Eddy Crane's car was found parked at a fast-food restaurant near the airport; his beloved dog was found wandering near that site; the gun he carried to work was never recovered.
Weeks into the investigation, detectives heard a variety of stories about where Eddy Crane's remains might be found. On a tip, they pumped out an acid tank near the company lot but found nothing. Later, a source told them that Mr. Crane's body was disposed of at a soap plant that operates near the E & M site.
The circumstantial evidence led detectives to ask Timothy V. Doory, chief of the violent crimes unit of the state's attorney's office, for permission to charge the night watchman, who they thought could be pressured into identifying other co-conspirators.
Mr. Doory demurred.
"We don't go beyond the level of great suspicion," the prosecutor says now. "We cannot be completely sure if Eddy Crane is dead and if he is dead, we cannot be completely sure how he died. And if we are sure how he died, we cannot be completely sure who it was that killed him."
Mr. Doory concludes: "It is very suspicious. But unfortunately, we need hard evidence."
"We are still in mourning"
"A lot of money disappeared when he left," Mr. Augustin said about his missing partner, declining to be interviewed at length. "That whole thing was a mess and I'd just as soon forget it."
Mr. Augustin, now 64, acknowledged that he is aware of the suspicions that he may have been involved in his partner's disappearance. But he dismissed them, saying he believes that Eddy Crane fled with money embezzled from E & M Machinery.
"The police detectives, Brown and Donald Kincaid, came down here trying to tell me that they knew I killed Eddy and I told them then that I'd sue them," he says. "They came down here and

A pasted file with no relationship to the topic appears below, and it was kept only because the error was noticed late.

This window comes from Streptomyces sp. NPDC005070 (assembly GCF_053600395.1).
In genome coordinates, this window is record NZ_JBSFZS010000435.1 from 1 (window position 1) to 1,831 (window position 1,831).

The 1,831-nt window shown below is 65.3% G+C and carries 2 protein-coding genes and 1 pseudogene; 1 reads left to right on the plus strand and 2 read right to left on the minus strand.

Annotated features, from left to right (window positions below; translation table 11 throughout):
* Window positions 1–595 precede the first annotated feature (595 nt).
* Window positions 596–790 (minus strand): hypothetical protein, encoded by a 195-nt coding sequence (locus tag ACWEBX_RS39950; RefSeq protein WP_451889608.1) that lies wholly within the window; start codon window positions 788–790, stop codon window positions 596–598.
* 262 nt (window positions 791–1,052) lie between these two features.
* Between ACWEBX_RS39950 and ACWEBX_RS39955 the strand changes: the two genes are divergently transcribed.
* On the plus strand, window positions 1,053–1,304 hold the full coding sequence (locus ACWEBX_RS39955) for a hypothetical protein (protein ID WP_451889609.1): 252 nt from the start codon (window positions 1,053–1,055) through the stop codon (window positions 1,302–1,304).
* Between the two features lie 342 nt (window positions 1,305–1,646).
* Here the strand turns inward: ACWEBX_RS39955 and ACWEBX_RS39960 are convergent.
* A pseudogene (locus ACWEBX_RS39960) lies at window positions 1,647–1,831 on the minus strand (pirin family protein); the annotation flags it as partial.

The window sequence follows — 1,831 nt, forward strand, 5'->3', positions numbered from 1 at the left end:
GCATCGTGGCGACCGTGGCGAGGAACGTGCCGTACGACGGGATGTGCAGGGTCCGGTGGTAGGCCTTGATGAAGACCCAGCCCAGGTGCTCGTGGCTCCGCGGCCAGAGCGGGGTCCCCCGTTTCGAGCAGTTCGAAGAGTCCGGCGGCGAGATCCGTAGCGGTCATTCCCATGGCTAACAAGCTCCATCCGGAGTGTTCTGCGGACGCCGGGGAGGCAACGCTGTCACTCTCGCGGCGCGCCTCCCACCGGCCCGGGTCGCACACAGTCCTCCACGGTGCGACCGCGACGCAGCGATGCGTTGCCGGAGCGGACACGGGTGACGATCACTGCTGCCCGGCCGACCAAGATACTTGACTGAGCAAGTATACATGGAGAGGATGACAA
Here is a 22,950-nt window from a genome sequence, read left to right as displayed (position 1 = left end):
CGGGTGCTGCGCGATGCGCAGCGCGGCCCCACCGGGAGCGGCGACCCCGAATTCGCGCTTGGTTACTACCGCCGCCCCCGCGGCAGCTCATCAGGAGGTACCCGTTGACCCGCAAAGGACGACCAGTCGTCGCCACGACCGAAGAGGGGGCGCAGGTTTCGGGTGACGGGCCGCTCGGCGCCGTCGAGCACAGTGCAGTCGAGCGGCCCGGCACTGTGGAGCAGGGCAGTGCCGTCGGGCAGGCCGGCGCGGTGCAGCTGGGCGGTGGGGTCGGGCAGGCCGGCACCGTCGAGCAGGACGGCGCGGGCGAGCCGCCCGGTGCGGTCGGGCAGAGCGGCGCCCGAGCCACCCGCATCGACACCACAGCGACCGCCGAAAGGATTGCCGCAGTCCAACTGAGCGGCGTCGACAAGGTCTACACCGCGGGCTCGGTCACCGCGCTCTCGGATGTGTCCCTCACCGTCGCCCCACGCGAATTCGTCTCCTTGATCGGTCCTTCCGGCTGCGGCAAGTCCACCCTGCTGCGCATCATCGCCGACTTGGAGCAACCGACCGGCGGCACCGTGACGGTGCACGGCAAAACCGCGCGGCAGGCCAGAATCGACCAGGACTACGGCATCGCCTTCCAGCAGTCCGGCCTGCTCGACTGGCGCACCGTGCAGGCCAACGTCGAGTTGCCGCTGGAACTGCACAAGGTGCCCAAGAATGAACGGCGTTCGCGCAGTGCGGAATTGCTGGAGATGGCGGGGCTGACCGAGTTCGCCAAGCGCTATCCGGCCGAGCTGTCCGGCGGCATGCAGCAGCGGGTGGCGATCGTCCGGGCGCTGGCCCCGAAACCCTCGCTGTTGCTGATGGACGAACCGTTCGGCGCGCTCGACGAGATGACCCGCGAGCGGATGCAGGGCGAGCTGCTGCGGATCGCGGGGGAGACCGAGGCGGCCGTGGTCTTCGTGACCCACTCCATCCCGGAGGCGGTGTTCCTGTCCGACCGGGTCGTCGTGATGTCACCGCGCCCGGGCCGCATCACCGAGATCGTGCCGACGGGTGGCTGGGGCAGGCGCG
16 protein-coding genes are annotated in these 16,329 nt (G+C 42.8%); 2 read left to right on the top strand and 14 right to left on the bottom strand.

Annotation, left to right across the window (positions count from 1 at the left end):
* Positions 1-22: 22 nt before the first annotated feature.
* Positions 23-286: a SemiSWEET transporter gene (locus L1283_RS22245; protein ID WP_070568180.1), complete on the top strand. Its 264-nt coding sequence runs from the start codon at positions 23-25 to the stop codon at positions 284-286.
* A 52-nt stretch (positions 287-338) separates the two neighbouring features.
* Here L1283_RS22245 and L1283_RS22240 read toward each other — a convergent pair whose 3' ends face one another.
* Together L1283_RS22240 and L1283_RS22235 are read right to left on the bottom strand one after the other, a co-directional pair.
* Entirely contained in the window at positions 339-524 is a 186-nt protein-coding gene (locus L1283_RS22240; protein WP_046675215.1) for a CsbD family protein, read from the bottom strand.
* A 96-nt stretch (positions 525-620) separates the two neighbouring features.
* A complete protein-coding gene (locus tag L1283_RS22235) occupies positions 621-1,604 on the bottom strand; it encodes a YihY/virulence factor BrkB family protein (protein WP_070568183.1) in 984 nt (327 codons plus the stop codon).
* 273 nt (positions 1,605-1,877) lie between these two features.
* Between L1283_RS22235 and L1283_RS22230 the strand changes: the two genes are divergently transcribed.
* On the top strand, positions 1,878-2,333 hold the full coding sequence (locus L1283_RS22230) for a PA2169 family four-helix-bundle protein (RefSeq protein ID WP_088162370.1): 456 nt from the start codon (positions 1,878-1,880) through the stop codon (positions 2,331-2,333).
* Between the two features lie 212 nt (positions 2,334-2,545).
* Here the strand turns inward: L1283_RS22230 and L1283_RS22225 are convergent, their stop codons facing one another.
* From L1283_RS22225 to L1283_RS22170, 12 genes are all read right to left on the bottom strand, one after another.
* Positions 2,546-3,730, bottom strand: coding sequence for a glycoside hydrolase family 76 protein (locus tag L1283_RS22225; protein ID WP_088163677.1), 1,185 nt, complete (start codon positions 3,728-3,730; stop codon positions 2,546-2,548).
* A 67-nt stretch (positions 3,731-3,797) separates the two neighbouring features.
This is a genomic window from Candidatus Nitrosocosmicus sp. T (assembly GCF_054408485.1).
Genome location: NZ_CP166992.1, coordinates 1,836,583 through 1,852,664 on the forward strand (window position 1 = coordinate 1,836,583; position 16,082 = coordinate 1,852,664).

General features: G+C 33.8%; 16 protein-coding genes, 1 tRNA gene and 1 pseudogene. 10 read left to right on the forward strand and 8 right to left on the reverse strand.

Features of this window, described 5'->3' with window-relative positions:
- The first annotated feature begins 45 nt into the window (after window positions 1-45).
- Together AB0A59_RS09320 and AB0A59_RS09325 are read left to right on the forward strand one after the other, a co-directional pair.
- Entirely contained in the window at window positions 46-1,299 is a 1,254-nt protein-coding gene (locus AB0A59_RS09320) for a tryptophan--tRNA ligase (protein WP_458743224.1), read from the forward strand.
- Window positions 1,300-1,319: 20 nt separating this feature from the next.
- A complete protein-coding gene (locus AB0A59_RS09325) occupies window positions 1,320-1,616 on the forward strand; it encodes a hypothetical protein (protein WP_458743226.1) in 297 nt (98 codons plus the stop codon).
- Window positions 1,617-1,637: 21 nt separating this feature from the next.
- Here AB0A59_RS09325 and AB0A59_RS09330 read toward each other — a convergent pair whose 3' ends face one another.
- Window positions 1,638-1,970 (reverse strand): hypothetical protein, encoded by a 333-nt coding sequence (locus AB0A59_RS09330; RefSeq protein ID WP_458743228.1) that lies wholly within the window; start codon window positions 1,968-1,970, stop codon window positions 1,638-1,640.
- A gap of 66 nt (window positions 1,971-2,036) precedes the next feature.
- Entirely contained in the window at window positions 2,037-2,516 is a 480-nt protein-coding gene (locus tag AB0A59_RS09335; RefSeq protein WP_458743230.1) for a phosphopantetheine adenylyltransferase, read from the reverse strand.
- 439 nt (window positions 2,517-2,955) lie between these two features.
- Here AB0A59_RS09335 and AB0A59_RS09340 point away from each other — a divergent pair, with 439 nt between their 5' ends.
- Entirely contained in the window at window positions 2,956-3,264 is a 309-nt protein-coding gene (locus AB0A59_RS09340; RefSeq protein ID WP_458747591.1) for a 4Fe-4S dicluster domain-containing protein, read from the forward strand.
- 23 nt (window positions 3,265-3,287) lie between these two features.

searched this place with warrants that were illegal, that were never signed by a judge. I paid a lawyer a lot of money dealing with it."
The warrant was, in fact, valid. But Mr. Augustin, a longtime Curtis Bay resident who says he will retire from the business next year, says the police suspicion is unwarranted. He says he has no idea where Eddy Crane might be: "I don't even think about it."
When detectives tried to question Mr. Augustin about the disappearance of his longtime business partner, he referred them to his attorney.
After the disappearance, Mr. Augustin also made it clear that a large amount of money was missing from E & M Machinery, and because Eddy Crane had, in fact, been taking money out of the business in the weeks before his death, there was some evidence implicating Mr. Crane, according to both police sources and the Crane family.
"That was Eddy's mistake," his brother says.
The business dispute continued even after Eddy Crane's disappearance. According to legal memorandums, a buy-sell agreement between the two partners decreed that if either man died, the surviving partner would buy out the widow's share of the business using a $500,000 life insurance policy that had been taken out for the purpose.
Once it had been determined that police were investigating the disappearance as a murder, the insurance company did indeed release $1 million on the double-indemnity policy. Mr. Augustin, however, sought a share of that money, contending that he was owed the money because his partner had stolen a similar amount. Mrs. Crane agreed to the settlement.
After paying her own attorneys, she said, she received less than $300,000.
Like her brother-in-law, Jo-Ann Crane grows more frustrated as time passes. She believes the body of evidence in the case was sufficient for someone to be charged and she does not understand the decision of prosecutors.
"I've crawled into a shell and tried to keep my family at home. I don't want to go out anymore," she says. "When someone dies, " you have a funeral, you have a grieving period. We haven't had that. We are still in mourning."
Prosecutors say only that the case remains open. They add that a phone call from a witness or a tip from an informant might provide fresh evidence for investigators. Most of all, the discovery of Eddy Crane's body might put an end to the doubt. "A body might answer all of the questions," Mr. Doory says.